Sandeep presents a fascinating look at what really goes on in both hospitals and the minds of our doctors as part of his deeply personal mission to return meaning and moral grounding to a noble profession.
Doctors feel forced to prescribe unnecessary tests and participate in an elaborate system of patient referrals just to cover costs, boost revenue, and protect themselves from malpractice suits. Sandeep shares stories where a single patient might see fifteen specialists in one hospital stay, none of which can maintain a full picture of his actual condition, and leave with a bill for hundreds of thousands of dollars.
Sandeep’s mission is to bring the patient’s best interests back to the center of the conversation.
Sandeep Jauhar, M.D. is the author of the books Doctored: The Disillusionment of an American Physician and Intern: A Doctor’s Initiation, which was a national and Indian bestseller and has been optioned by NBC for a dramatic television series. He was a Ph.D. student in physics at Berkeley when a friend’s illness made him yearn for a profession where he could affect people’s lives directly. After graduating from Washington University School of Medicine, he moved to New York City for internship and residency. During his grueling training at a Manhattan teaching hospital, Sandeep wrestled with his decision to go into medicine. He asked all the hard questions about medicine today that laypeople are asking—and reached satisfying and often surprising conclusions about the human side of modern medicine.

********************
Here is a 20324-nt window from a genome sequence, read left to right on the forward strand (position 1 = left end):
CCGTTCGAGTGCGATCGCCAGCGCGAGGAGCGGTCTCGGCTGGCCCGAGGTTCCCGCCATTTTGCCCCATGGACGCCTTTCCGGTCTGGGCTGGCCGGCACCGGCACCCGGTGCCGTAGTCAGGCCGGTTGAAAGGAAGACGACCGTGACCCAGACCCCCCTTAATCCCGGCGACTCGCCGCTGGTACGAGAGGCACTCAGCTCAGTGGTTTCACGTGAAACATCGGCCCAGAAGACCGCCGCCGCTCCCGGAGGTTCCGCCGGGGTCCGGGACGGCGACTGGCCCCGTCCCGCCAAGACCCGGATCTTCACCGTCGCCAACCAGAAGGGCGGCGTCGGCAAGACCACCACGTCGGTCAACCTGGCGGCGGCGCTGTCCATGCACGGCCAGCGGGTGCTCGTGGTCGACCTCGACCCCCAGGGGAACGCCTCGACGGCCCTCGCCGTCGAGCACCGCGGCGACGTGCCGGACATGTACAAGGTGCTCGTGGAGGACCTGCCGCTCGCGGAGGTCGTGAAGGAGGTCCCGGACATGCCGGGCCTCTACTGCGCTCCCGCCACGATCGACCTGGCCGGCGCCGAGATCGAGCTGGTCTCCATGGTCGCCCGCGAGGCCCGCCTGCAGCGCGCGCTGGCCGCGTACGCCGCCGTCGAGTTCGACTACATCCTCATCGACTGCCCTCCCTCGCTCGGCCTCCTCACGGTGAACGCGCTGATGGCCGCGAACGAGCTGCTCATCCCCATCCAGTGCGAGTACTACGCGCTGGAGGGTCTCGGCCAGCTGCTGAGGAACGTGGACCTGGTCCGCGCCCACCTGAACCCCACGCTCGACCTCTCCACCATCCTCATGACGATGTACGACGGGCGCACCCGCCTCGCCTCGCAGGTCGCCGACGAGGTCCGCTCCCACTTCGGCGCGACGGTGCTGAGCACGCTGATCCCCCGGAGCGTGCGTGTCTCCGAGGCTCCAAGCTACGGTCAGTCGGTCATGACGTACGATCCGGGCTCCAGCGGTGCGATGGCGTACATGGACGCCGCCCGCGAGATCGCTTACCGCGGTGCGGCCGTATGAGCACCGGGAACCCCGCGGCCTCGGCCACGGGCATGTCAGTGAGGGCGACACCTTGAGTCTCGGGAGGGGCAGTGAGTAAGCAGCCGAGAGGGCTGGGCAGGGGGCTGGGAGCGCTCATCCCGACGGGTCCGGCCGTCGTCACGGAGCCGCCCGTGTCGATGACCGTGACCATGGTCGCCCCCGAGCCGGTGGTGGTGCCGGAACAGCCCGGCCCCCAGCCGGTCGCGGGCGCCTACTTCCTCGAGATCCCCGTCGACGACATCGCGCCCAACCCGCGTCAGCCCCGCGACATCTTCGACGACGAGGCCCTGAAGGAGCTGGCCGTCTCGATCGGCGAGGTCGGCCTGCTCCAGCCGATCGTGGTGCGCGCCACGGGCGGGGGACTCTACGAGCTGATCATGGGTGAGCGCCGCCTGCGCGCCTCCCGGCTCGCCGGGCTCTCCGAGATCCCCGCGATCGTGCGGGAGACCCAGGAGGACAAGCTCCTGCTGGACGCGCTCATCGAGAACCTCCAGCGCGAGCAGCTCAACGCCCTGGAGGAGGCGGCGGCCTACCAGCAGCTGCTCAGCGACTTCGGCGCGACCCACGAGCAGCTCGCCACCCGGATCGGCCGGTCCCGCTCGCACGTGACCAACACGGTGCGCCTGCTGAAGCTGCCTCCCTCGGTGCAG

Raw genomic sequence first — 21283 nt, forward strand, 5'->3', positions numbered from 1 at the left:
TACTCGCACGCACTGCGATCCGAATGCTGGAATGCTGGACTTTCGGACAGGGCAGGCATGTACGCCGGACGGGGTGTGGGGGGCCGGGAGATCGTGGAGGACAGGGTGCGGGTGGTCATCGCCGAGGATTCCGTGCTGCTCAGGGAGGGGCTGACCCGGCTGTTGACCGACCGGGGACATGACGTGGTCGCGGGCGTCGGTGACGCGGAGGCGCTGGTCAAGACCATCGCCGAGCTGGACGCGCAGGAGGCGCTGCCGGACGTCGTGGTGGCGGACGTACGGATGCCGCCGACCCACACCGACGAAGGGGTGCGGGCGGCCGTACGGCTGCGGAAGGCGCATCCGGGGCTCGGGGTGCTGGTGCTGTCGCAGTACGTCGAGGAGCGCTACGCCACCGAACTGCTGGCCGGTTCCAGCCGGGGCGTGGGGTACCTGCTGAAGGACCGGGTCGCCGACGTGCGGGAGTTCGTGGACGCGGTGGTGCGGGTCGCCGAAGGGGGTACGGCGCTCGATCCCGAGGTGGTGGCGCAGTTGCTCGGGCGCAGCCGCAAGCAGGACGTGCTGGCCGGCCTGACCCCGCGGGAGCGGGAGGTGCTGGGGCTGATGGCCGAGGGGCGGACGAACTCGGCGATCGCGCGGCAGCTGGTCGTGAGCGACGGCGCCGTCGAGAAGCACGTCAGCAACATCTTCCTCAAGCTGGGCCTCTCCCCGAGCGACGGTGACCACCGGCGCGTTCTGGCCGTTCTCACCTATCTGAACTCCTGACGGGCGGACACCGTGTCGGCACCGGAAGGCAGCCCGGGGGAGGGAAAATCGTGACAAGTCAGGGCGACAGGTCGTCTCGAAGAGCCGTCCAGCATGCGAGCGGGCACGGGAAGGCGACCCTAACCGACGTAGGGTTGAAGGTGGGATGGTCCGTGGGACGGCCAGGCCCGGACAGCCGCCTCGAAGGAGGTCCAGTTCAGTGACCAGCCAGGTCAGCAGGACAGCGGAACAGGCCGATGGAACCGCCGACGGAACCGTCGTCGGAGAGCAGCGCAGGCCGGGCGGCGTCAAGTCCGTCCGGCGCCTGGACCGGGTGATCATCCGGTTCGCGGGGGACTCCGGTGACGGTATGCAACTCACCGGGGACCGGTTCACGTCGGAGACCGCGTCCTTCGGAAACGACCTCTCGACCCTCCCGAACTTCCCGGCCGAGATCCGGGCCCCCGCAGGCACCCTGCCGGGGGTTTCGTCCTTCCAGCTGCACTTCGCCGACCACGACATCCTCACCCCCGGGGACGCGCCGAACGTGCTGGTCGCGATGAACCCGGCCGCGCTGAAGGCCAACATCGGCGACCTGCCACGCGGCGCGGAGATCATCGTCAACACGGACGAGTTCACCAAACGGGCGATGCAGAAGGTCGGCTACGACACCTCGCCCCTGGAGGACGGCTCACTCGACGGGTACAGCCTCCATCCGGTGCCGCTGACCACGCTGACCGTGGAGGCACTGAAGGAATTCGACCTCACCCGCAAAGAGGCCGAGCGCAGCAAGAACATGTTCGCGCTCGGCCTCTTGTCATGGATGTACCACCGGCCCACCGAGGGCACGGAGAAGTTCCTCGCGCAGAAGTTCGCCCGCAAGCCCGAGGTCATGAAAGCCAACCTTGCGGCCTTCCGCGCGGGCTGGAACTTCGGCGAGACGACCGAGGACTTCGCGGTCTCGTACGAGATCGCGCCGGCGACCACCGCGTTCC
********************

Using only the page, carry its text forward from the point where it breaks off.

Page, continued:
Sandeep has been writing about medicine and health for The New York Times for over a decade. He has also written essays for The New England Journal of Medicine, Slate, New York magazine, and The Los Angeles Times, and has appeared frequently in media venues, including CNN, ABC, Bloomberg, and National Public Radio. He was an AAAS Mass Media Fellow at Time magazine and the recipient of a South Asian Journalists Special recognition Award for outstanding stories about medicine.
Today he is a thriving cardiologist and the director of the Heart Failure Program at Long Island Jewish Medical Center. He lives with his wife, Sonia, and their children, Mohan and Pia, in New York City.